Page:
What’s in a Name?

Anyone who knows me knows I am a NAME SNOB.  I have very strong opinions on baby naming.  A name has to look worthy on a diploma, resume, or book jacket.  A good name gives you street cred.  Family history and tradition lend gravitas.  Combined with an introduction, it creates a first impression.  In my not-so-humble opinion, a first name also has to flow with the given surname.  While Apple Martini flows, for example, it is just not a serious name.  Pole dancer or federal judge?  Squarely in the pole dancing column. 

Naming in the Bible is serious business.  Sometimes names were handed down in dreams or visions.  Formal naming of a child was always associated with a ceremony.   When the angel Gabriel had his chat with Mary and gave her the good news, he also supplied the name.  An (unspecified) angel also told Zechariah to name Jesus’ cousin John.  Yet another angel commanded Hagar name her son Ishmael, thereby sanctioning the creation of another nation.  Bottom line:  when an angel gives you a name, it sticks. 

There is no mention in the Bible of where Mary got her name.  According to Amy-Jill Levine and Marc Zvi Brettler in The Jewish Annotated New Testament, “Mary (Gk “Mariam”)< from Heb “Miryam”; the name recollecting both Moses’ sister Miriam and Herod’s Hasmonean wife Mariamme, was common among first-century Jewish women.”

There are six (!) Christian Marys in the New Testament.  That’s huge.  Can you name them all? I could not.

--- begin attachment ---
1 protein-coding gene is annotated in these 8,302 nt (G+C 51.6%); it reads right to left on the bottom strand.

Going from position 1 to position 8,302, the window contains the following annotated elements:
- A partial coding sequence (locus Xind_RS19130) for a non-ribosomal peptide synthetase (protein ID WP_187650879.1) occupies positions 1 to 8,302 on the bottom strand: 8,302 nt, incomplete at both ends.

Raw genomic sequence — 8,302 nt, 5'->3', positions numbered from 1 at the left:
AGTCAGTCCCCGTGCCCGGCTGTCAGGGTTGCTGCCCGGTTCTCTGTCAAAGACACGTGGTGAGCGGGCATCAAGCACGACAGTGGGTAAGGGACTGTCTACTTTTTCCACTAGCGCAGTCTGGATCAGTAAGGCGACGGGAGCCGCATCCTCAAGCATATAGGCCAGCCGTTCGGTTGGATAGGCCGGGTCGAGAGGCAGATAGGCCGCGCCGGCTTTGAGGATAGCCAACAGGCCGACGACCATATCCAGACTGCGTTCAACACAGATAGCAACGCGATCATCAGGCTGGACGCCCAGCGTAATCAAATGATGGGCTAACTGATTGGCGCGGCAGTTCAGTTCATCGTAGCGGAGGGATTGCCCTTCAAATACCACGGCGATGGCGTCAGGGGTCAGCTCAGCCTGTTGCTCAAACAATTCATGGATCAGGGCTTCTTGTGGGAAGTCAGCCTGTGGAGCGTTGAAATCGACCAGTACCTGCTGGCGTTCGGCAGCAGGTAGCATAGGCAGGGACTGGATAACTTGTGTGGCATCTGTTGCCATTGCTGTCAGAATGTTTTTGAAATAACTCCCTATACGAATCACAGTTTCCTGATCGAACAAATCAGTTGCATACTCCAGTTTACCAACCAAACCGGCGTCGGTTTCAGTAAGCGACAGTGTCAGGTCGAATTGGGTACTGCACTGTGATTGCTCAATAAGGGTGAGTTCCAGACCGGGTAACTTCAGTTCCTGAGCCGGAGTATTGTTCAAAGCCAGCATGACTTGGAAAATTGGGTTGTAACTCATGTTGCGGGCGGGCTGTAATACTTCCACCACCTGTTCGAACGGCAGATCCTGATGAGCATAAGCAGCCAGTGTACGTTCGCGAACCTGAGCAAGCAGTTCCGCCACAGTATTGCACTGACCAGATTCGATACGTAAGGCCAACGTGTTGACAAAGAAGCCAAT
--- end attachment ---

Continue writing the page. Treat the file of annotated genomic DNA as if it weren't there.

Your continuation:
In one of my study books, the name Mary means “excellence”.  The most accepted meaning, however, is bitter.  I always thought it was weird that the Mother of God’s name meant bitter or, equally abhorent, rebellious.  From the Hebrew root*, it conjures images of the Israelites quarreling at the rocks of Meribah and Manassah.   Moses, 40 years after striking the rock the first time and miraculously bringing forth water, strikes it twice instead of speaking to it, as directed by God.  For his disobedience, he was only permitted to gaze at the Promised Land, not set foot in it.  Yowza.  This seems a little harsh.   

I am guessing there were a lot of Miryams and Miriams around as reminders to behave.   The name Maryam or Mariam in the Islamic faith is used widely to show reverence for the woman of great chastity. 

For me, Mary is the antidote to bitterness and rebellion.  She, literally invested with the Holy Spirit, turned her name upside down, being the epitome of grace and obedience.  Oh, the irony.  Ah, the reconciliation.  A rose by any other name would not smell as sweet!

 You have now been introduced. 

Herewith concludes Day 2.

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Thanks to my parents for giving me an excellent name.  They ticked all the boxes.  Do YOU like your name?  What does it mean? 

Click here for the full Hebrew explication.  This link will also give you the names of the 6 Marys in the New Testament. 

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3 Comments

Filed under Life, Religion, Traditions

3 responses to “What’s in a Name?

  1. raftbuddy

    I am glad for my favorite “Mary” with an excellent name. My husband has cousins (all in the same nuclear family) named Peter, Paul, Mary, John and James. Wonder where the parents got their inspiration?!?! I guess once they got started, they stuck with the theme!

  2. Wendy

    I have always thought my name belongs to a five year old, but now it just means hamburgers.

  3. MCVwasHere

    I love ❤ my name. Married included.

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